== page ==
Once again, I dipped into my own personal life for other key elements to the story, including:
The disappearance of my brother, Jeremy, who I had not seen for more than five years after my mother died.
A public, and in the words of many attorneys and law enforcement officers, unprecedented attack on my character and reputation by an anonymous source several years ago.
My occasional forays into amusing and ultimately meaningless forms of vigilante justice, mostly as a teenager but occasionally as an adult.
MEMOIRS OF AN IMAGINARY FRIEND: This book began with a simple conversation with my student-teacher about an imaginary friend that I had as a child. In the span of about four sentences, the idea for Budo and his story was born.
I also managed to take advantage of my experience with autistic children when writing my book, and on an unconscious level, my constant, persistent existential crisis became a key element in the story as well.
THE PERFECT COMEBACK OF CAROLINE JACOBS: My next book began with a conversation that my wife and I had in bed one night. We were talking about her childhood home, and she told me about something cruel that a friend had said to her during a sleepover.
“Wouldn’t it be great if you could find that girl today and finally tell her off?” I asked.
Just like that, the book was born.
My next book is the story of a woman who suffered at the hands of a bully in high school, and much later in life, decides to finally do something about it. I used some of the bullying and hazing that I experienced in high school as inspiration, but most of the story was born from that simple question asked to my wife while lying in bed one night.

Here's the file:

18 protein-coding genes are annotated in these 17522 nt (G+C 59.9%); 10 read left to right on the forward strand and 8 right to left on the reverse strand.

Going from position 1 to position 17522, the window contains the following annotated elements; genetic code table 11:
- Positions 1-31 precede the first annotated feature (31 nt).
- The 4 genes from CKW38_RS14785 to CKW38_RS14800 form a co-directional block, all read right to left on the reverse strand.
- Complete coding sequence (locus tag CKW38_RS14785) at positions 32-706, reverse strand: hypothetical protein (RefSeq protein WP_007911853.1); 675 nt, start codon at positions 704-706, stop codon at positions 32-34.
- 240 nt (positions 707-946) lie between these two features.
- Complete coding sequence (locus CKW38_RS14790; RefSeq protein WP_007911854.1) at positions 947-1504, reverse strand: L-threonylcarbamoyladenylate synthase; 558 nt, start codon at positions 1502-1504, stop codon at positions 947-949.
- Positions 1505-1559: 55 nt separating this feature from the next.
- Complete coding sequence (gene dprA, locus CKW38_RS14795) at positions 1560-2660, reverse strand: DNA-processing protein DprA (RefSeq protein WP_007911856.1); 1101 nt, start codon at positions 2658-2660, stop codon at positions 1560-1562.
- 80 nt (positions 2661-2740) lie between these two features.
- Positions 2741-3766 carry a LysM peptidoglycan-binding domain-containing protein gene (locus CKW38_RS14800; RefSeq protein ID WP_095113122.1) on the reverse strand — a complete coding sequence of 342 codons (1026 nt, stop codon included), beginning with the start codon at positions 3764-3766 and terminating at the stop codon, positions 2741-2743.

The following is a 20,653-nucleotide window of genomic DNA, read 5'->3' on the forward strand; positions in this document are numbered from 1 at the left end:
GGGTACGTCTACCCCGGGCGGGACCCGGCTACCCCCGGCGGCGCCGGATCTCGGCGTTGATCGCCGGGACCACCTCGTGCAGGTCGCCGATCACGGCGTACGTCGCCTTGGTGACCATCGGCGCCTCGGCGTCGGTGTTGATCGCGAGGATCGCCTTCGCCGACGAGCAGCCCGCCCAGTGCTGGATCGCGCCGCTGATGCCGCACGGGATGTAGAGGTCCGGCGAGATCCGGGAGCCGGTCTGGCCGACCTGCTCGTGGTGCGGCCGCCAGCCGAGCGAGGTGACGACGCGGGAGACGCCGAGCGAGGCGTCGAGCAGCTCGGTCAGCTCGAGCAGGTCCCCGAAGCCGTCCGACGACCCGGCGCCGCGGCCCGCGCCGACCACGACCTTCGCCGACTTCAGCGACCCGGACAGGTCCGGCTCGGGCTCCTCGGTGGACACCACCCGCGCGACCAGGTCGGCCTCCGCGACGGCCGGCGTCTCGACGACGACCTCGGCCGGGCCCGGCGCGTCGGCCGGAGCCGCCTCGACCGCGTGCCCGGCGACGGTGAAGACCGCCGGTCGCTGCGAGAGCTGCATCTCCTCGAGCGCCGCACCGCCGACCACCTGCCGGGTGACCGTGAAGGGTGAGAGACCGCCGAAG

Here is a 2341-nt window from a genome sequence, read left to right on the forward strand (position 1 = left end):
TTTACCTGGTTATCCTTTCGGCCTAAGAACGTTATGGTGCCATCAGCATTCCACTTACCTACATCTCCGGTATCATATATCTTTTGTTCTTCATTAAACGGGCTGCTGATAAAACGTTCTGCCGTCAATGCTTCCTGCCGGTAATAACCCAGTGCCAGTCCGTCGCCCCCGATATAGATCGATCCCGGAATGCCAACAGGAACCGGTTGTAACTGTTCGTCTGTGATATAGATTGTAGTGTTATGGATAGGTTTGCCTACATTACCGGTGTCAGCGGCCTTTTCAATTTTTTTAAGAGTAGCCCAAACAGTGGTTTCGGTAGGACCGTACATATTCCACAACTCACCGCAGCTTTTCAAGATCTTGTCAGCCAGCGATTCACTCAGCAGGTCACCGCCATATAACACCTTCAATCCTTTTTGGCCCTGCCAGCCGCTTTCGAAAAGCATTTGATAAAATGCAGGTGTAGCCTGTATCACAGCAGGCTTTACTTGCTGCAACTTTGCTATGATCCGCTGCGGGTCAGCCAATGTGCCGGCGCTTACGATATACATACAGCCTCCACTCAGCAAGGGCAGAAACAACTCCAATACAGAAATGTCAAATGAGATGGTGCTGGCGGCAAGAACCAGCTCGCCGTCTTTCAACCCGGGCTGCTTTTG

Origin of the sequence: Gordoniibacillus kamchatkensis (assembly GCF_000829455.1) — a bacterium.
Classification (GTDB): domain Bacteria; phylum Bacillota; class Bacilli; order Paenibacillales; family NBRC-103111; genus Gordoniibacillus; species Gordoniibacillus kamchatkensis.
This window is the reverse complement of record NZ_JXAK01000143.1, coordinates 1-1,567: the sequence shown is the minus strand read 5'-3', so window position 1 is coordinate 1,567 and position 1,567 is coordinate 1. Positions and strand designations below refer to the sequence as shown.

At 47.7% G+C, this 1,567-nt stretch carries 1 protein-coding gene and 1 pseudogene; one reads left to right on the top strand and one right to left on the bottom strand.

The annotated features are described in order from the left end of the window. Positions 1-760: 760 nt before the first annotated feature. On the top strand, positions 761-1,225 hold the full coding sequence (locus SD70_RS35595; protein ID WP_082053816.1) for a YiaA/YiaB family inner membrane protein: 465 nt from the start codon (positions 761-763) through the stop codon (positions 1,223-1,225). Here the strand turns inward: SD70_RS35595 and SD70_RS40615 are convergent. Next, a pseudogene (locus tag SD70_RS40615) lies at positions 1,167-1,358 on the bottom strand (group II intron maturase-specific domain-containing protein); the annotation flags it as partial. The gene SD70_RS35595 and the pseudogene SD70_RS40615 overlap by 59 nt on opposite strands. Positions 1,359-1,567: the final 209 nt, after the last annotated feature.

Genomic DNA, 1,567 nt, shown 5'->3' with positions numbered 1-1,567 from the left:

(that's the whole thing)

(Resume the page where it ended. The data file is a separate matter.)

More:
BETTY BOOP: The idea for this manuscript, which I am still tinkering with on the side, was born after reading about a 2009 law outlawing prostitution in the state of Rhode Island. Prostitution was actually legal in Rhode Island between 1980 and 2009 because there was no specific statute to define the act and outlaw it, although associated activities, such as street solicitation, running a brothel, and pimping, were still illegal. With the passing of the 2009 law banning prostitution, I found myself wondering what a prostitute in Rhode Island might do now that his or her previously legal means of earning a living were suddenly forbidden. I came up with an solution for my theoretical prostitute, and that is the basis for this book.
Farewell to Arms: I recently wrote a short story that is currently under submission to several literary journals. It is an uncharacteristically dark story of an armless soccer team.
It was written on a dare.
Someone at work commented that soccer is so popular around the world because you don't need anything to play. Even a crumbled-up bit of newspaper can serve as a ball.
"You don't even need arms," I said. "That would be a story. Huh? A soccer team with no arms."
"Even you couldn't write that story," my friend said.
I took up the challenge and wrote the story in three days.
The friends who have read the story like it a lot. I’m waiting to see if the literary magazines agree.